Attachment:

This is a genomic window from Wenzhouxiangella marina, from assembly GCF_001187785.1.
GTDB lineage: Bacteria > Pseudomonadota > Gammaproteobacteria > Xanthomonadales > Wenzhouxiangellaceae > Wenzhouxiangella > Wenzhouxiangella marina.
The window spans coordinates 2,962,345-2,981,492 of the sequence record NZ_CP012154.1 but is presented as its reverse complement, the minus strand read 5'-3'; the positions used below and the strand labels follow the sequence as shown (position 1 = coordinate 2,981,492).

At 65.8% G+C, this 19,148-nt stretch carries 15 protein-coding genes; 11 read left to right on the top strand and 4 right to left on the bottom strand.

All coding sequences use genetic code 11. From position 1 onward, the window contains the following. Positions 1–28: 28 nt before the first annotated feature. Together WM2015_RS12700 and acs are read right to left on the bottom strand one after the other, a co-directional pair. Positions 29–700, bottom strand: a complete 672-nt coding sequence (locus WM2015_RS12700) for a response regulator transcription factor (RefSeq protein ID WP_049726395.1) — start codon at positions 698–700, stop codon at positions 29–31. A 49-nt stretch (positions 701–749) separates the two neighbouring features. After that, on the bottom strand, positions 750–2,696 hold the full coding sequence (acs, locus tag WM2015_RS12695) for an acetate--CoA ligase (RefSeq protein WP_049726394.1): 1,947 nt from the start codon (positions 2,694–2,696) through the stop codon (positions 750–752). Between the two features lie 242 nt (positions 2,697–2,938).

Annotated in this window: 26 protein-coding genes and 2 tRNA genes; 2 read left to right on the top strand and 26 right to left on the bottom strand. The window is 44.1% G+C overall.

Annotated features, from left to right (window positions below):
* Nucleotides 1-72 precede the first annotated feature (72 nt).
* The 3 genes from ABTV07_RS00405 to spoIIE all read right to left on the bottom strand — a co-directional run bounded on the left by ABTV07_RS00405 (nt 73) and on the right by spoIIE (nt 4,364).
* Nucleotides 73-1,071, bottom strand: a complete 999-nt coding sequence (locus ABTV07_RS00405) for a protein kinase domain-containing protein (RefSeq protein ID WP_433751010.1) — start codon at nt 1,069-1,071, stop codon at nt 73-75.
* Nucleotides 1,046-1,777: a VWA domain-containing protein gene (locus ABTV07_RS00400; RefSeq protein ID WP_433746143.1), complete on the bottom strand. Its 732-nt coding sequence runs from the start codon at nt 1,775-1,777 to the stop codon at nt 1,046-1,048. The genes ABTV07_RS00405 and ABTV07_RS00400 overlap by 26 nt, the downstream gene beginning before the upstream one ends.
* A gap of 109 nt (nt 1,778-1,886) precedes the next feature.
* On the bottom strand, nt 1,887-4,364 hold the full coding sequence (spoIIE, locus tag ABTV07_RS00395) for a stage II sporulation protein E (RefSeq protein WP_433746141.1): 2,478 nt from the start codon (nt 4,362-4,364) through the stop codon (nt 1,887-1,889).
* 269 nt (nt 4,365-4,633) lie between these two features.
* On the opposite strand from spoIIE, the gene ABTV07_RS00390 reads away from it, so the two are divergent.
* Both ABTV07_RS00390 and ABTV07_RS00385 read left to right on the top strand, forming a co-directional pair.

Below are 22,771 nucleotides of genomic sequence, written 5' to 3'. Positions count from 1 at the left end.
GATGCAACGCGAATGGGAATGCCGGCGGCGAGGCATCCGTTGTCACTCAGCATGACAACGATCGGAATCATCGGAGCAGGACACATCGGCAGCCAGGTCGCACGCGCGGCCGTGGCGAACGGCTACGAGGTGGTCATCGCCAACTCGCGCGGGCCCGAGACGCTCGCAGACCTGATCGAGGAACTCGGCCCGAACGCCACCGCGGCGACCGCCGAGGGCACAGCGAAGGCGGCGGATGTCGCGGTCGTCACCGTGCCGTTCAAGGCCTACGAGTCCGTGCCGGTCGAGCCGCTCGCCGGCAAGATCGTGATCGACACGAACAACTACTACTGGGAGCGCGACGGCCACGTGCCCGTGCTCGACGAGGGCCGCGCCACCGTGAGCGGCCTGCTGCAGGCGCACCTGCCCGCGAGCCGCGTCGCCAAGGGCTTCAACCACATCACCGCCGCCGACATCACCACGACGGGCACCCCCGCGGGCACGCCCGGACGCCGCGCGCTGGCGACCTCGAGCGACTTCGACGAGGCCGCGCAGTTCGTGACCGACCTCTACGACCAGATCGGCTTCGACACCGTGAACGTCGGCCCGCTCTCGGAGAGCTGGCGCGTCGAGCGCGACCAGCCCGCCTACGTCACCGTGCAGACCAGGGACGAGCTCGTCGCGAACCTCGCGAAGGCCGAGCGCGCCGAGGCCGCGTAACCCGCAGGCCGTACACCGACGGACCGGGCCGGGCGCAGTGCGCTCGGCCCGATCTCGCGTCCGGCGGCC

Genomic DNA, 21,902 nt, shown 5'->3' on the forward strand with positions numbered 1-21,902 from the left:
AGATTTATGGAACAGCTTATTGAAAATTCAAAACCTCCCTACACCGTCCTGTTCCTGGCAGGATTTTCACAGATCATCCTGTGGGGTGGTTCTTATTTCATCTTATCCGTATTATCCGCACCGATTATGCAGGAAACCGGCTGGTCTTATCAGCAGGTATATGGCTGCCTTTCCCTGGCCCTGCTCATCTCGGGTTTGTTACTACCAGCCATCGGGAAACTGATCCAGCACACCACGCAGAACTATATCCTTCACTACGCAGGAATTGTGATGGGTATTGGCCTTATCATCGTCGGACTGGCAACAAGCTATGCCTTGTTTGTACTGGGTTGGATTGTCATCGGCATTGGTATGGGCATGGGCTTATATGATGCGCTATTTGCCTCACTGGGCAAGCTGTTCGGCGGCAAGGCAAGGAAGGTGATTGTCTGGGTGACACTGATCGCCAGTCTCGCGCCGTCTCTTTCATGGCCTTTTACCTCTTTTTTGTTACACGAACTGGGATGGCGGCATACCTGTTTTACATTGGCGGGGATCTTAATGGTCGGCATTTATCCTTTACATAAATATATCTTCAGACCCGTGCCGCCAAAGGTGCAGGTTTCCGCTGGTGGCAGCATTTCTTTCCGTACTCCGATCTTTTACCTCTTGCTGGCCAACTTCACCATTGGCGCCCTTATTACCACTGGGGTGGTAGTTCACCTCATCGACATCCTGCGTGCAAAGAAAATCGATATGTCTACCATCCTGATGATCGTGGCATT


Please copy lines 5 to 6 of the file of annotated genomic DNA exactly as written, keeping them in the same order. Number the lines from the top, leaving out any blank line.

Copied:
All coding sequences use genetic code 11. From position 1 onward, the window contains the following. Positions 1–28: 28 nt before the first annotated feature. Together WM2015_RS12700 and acs are read right to left on the bottom strand one after the other, a co-directional pair. Positions 29–700, bottom strand: a complete 672-nt coding sequence (locus WM2015_RS12700) for a response regulator transcription factor (RefSeq protein ID WP_049726395.1) — start codon at positions 698–700, stop codon at positions 29–31. A 49-nt stretch (positions 701–749) separates the two neighbouring features. After that, on the bottom strand, positions 750–2,696 hold the full coding sequence (acs, locus tag WM2015_RS12695) for an acetate--CoA ligase (RefSeq protein WP_049726394.1): 1,947 nt from the start codon (positions 2,694–2,696) through the stop codon (positions 750–752). Between the two features lie 242 nt (positions 2,697–2,938).

Annotated in this window: 26 protein-coding genes and 2 tRNA genes; 2 read left to right on the top strand and 26 right to left on the bottom strand. The window is 44.1% G+C overall.